Director Melody Brooks used the entire space of the Washington Square Methodist Church for her staging of Romeo and Juliet, a choice that highlighted certain aspects of the play but proved a hindrance to others. With action, entrances, and exits happening all around the audience, and with quite a lot of dialog spoken directly to audience members (as if a response in iambic pentameter was expected), there was a definite sense of being in the middle of the turmoil that is fair Verona. It's a way of looking at Romeo and Juliet that isn't usually seen. This Verona is a ferment of angers, jealousies, rivalries, and horny young men -- no chance for a sex joke (and Shakespeare filled the text with lots of them) was missed.
And then there are these two kids caught up in a passion they can't control. But the sense of ferment was so powerfully wrought that when the play concentrated on delayed messages, misunderstood pretense, and overwrought emotion, it seemed like a diminishment. What's happening in the society was more interesting than the plight of the titular characters.
Erwin Falcon and DeAnna Gonzales played Romeo and Juliet as headstrong, overwhelmed teenagers, as recognizably modern in their willful actions as they were faithful to the text. Their passion was typically adolescent -- where the play at passion can be more passionate than the actual passion itself. But what about Lord and Lady Capulet -- their concern/anger/missteps/justifications/despair had more of a character arc, and the performances of Patrick Turner and Joan Valentina were shaded and nuanced in ways that overshadowed the kids. Benvolio (Natalie Lebert) had a humanity that shone out, and Mercutio (Jason Howard) and Tybalt (E. Calvin Ahn), emblematic of the social unrest, kept the sense of life in Verona front and center. Kathy Gail MacGowan's Nurse, as obsessed with breasts and pregnancy as the boys were with erections (maybe it was hormonal -- the nurse was pregnant herself) made her first appearance into something of a musical production number. And the whole production was very physical. No one stood and declaimed; rather, speeches were delivered on the run -- to, around, and through the audience. Attention had to follow sounds, and if it felt like there was someone behind you, well, there was.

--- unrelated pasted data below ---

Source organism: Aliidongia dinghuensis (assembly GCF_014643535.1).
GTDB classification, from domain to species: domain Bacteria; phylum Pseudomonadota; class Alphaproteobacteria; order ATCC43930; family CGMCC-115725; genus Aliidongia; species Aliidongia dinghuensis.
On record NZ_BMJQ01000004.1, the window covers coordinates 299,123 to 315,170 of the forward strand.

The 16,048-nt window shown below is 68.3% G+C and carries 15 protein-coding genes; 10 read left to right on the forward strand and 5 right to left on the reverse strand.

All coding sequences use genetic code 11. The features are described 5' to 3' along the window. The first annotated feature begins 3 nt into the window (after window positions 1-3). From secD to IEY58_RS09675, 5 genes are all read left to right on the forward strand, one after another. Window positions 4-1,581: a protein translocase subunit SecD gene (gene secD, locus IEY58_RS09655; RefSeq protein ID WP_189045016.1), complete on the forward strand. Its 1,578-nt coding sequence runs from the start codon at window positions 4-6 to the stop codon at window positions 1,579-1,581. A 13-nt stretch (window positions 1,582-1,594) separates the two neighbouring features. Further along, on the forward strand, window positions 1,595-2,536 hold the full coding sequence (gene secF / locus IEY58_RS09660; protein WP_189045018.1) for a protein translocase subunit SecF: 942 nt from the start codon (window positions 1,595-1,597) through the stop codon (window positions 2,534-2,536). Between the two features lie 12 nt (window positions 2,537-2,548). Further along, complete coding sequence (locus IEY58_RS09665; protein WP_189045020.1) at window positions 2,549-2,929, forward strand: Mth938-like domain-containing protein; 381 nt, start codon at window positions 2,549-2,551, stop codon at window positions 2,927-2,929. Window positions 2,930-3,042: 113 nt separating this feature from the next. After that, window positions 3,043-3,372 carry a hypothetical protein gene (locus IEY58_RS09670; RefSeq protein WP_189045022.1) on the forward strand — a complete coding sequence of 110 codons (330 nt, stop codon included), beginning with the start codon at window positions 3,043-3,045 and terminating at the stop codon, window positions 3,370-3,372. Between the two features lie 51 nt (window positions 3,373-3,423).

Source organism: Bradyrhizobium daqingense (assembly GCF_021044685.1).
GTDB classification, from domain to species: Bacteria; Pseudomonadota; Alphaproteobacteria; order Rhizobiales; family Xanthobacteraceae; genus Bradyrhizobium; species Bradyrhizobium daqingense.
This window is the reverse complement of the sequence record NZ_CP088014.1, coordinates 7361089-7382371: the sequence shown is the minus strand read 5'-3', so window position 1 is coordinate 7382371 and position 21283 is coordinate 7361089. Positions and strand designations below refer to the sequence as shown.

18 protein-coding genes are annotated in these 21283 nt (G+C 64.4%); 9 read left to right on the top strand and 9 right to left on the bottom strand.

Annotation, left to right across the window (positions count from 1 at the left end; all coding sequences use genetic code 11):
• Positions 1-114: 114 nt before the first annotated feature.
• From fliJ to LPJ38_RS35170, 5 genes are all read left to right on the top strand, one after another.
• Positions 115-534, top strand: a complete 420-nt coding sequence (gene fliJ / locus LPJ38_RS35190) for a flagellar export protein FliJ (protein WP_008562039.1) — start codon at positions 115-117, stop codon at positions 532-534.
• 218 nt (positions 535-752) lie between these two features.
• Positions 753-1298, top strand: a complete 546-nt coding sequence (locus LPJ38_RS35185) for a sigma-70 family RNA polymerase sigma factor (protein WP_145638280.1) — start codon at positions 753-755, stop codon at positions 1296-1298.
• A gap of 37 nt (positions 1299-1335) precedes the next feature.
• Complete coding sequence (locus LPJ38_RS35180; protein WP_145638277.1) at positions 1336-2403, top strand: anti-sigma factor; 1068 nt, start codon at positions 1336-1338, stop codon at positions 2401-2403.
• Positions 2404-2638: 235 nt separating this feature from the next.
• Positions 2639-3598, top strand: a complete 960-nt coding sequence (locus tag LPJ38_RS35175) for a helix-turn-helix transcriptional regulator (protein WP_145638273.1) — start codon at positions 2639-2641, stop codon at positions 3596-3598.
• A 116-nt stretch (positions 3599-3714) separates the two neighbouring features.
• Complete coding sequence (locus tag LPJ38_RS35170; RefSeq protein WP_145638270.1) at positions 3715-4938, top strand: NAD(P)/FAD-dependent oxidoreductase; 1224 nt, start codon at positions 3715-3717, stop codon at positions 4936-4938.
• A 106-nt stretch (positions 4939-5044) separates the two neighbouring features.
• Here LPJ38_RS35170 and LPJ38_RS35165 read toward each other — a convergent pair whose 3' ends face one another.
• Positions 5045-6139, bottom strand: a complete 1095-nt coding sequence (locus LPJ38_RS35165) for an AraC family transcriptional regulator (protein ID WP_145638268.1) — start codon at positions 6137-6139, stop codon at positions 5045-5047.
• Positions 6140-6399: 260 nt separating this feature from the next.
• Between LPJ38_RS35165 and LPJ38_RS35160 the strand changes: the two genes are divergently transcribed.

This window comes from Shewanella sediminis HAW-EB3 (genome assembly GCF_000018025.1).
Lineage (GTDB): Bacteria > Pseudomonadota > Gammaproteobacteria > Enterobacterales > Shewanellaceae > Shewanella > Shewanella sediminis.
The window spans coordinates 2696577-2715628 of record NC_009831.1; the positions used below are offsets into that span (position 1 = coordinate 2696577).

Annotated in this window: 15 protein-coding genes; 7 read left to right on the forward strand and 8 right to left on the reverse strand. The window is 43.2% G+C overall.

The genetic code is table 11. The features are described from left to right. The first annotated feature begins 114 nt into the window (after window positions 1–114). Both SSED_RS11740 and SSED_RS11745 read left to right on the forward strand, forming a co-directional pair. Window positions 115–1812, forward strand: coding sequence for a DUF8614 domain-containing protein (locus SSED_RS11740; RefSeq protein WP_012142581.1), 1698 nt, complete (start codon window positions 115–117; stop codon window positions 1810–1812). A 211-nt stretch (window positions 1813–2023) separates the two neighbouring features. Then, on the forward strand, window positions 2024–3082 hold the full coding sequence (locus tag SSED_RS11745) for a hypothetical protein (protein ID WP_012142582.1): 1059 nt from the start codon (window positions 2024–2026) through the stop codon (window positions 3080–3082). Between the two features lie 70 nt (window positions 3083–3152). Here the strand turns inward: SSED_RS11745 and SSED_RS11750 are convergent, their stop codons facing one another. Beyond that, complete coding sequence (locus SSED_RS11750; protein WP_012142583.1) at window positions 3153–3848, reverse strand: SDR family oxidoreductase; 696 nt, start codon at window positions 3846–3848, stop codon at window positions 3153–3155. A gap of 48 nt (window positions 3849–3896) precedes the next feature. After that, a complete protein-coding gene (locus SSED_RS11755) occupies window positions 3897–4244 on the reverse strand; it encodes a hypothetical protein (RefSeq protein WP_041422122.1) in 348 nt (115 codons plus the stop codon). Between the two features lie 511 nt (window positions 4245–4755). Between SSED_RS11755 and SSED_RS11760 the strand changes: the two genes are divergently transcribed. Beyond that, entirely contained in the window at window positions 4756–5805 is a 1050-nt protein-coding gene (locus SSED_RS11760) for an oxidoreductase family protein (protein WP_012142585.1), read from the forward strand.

But while the impetuousness and impulsiveness of Romeo hiding in an aisle, and Juliet's compulsive to- and fro-ing on the balcony contributed to the tumult, it was their story that slowed down the proceedings. The romance was secondary; the Tragedie of human inhumanity was at the forefront. Mercutio and Tybalt's fight (very well staged by fight director Ahn) was more important than what set it off, and Mercutio's death was more of an issue than who he is.
So here it's Lord and Lady Capulet who make a better case for how societal pressure affects individuals, because they're the ones who have to clean it up at the same time they deal with their grief. If the problems of a couple of kids don't amount to a hill of beans in this crazy world, the New Perspectives production seems to say, it's the crazy world that's the problem. But it would have been nice to have a romantic couple to root for as well, even though you know going in that the world is stacked against them.
Also with Darren Ryan, David Ellis, Kenneth Wayne, Nadhege Alexandré, Harrison Hogan, and Sandra Parris as an unusual, but surprisingly creditable Friar Laurence. Production design by Meganne George, lighting design by Amy C. Harper.
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Copyright 2002 David Mackler